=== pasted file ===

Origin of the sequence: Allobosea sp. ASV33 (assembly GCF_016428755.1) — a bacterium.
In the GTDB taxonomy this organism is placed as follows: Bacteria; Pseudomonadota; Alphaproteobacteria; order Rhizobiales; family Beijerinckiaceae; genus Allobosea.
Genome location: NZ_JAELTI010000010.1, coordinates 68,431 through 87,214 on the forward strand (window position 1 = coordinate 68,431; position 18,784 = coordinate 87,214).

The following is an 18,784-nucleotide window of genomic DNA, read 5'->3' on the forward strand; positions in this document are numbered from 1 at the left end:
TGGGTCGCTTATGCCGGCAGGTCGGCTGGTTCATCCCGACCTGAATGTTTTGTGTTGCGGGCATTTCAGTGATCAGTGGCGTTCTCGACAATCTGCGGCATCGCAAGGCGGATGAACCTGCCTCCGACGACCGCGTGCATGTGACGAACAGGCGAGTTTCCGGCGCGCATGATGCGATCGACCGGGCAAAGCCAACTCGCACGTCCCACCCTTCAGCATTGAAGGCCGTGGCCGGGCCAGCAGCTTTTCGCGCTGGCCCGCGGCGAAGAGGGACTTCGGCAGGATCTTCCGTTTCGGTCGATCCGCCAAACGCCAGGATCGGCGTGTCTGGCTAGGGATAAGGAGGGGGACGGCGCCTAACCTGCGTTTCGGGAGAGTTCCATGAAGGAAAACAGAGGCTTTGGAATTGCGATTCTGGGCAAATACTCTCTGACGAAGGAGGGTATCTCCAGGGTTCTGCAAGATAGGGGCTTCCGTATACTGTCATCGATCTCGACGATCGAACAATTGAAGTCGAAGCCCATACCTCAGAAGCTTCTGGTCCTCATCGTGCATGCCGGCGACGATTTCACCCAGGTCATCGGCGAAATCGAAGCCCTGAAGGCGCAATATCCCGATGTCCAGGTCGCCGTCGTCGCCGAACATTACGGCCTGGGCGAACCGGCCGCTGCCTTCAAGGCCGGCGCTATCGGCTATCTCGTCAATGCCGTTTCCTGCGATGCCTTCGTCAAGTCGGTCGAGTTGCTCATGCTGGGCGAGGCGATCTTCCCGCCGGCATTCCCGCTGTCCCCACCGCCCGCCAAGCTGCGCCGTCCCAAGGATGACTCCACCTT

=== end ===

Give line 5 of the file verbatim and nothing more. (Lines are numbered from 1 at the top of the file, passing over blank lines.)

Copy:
TGGGTCGCTTATGCCGGCAGGTCGGCTGGTTCATCCCGACCTGAATGTTTTGTGTTGCGGGCATTTCAGTGATCAGTGGCGTTCTCGACAATCTGCGGCATCGCAAGGCGGATGAACCTGCCTCCGACGACCGCGTGCATGTGACGAACAGGCGAGTTTCCGGCGCGCATGATGCGATCGACCGGGCAAAGCCAACTCGCACGTCCCACCCTTCAGCATTGAAGGCCGTGGCCGGGCCAGCAGCTTTTCGCGCTGGCCCGCGGCGAAGAGGGACTTCGGCAGGATCTTCCGTTTCGGTCGATCCGCCAAACGCCAGGATCGGCGTGTCTGGCTAGGGATAAGGAGGGGGACGGCGCCTAACCTGCGTTTCGGGAGAGTTCCATGAAGGAAAACAGAGGCTTTGGAATTGCGATTCTGGGCAAATACTCTCTGACGAAGGAGGGTATCTCCAGGGTTCTGCAAGATAGGGGCTTCCGTATACTGTCATCGATCTCGACGATCGAACAATTGAAGTCGAAGCCCATACCTCAGAAGCTTCTGGTCCTCATCGTGCATGCCGGCGACGATTTCACCCAGGTCATCGGCGAAATCGAAGCCCTGAAGGCGCAATATCCCGATGTCCAGGTCGCCGTCGTCGCCGAACATTACGGCCTGGGCGAACCGGCCGCTGCCTTCAAGGCCGGCGCTATCGGCTATCTCGTCAATGCCGTTTCCTGCGATGCCTTCGTCAAGTCGGTCGAGTTGCTCATGCTGGGCGAGGCGATCTTCCCGCCGGCATTCCCGCTGTCCCCACCGCCCGCCAAGCTGCGCCGTCCCAAGGATGACTCCACCTT